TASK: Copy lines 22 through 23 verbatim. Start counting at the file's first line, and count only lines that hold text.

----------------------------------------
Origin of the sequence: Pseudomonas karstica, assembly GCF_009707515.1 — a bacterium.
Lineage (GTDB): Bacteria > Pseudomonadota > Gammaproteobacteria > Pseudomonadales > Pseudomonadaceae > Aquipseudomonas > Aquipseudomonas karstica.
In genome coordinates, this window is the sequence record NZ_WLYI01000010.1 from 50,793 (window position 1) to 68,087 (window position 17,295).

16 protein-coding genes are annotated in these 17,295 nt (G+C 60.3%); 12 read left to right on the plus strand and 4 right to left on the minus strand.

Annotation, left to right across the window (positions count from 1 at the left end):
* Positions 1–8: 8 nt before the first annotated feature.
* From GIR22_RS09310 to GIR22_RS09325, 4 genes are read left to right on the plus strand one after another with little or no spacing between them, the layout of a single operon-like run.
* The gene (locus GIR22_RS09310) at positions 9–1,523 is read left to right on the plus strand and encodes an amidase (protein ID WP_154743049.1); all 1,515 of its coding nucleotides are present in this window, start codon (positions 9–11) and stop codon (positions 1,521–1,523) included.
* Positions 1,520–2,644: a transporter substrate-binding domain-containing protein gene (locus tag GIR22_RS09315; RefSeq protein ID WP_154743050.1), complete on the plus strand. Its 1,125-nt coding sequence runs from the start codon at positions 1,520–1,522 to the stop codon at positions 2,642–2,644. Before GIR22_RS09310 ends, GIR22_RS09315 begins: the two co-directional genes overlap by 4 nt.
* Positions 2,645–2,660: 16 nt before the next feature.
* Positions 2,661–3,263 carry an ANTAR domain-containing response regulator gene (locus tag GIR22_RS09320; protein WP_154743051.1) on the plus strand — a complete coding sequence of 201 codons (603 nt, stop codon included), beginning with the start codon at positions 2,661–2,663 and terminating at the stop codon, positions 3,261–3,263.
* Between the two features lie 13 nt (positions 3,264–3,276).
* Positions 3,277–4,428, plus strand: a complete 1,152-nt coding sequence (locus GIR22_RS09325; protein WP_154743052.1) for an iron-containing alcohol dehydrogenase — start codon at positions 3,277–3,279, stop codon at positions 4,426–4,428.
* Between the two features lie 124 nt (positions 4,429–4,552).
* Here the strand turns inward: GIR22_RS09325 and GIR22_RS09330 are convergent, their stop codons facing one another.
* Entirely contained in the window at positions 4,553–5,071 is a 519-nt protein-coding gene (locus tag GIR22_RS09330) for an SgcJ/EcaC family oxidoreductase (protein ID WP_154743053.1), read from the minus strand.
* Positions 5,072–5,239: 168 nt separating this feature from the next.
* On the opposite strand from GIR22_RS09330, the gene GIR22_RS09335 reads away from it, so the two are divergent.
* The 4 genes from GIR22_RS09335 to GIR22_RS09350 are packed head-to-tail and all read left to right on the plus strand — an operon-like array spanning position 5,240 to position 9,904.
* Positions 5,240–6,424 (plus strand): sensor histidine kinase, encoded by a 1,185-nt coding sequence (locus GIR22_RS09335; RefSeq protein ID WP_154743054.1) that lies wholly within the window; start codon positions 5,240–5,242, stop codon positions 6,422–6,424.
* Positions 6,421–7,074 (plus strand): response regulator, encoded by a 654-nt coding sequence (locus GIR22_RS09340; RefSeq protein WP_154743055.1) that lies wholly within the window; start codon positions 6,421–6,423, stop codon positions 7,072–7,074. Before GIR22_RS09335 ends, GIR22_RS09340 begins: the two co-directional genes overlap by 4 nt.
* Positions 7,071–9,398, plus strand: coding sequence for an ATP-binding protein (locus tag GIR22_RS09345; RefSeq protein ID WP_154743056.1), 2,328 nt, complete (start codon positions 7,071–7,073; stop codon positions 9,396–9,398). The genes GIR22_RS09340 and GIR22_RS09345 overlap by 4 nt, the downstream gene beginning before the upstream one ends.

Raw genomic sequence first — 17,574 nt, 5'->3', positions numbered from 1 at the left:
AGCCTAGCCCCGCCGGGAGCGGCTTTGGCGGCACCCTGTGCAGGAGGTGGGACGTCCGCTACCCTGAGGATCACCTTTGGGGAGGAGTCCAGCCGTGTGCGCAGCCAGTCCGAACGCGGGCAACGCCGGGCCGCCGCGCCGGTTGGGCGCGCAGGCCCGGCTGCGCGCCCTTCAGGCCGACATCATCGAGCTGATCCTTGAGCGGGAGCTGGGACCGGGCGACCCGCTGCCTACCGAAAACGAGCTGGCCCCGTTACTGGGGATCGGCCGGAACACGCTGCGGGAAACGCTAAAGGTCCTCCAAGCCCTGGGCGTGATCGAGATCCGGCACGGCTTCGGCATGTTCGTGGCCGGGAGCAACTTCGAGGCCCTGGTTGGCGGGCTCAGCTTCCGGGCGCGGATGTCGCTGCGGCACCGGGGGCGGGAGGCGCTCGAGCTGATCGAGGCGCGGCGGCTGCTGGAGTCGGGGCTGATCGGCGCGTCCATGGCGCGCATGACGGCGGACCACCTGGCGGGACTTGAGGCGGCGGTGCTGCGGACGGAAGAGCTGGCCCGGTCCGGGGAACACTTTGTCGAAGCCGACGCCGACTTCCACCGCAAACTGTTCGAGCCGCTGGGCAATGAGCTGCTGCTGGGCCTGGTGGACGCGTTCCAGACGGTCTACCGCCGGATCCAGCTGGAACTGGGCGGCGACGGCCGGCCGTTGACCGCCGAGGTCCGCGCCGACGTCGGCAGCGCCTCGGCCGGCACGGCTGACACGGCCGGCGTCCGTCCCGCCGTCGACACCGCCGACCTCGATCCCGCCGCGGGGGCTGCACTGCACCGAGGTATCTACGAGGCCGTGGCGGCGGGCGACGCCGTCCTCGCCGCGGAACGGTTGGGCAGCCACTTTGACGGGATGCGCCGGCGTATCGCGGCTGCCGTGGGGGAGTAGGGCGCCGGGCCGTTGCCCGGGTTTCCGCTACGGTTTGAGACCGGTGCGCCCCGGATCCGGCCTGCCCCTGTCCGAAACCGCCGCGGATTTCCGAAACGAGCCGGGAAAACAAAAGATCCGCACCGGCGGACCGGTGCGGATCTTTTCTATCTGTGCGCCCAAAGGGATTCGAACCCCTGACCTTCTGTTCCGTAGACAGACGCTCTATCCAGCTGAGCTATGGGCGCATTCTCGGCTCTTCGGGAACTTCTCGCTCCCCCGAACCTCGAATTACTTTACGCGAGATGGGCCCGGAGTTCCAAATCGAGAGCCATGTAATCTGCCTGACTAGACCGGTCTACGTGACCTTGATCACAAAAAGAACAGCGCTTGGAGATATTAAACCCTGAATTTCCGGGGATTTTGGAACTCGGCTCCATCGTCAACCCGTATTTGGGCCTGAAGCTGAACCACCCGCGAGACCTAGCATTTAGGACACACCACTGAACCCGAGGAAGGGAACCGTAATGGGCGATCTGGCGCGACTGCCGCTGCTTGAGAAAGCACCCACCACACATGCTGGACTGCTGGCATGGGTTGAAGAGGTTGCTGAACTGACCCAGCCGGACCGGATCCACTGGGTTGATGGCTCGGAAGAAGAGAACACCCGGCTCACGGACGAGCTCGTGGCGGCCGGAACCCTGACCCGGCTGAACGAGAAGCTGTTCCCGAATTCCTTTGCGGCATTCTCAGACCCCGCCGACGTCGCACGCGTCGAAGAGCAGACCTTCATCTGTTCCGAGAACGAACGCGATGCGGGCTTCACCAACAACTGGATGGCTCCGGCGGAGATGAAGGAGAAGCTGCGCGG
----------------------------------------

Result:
* Positions 7,071–9,398, plus strand: coding sequence for an ATP-binding protein (locus tag GIR22_RS09345; RefSeq protein ID WP_154743056.1), 2,328 nt, complete (start codon positions 7,071–7,073; stop codon positions 9,396–9,398). The genes GIR22_RS09340 and GIR22_RS09345 overlap by 4 nt, the downstream gene beginning before the upstream one ends.

Raw genomic sequence first — 17,574 nt, 5'->3', positions numbered from 1 at the left: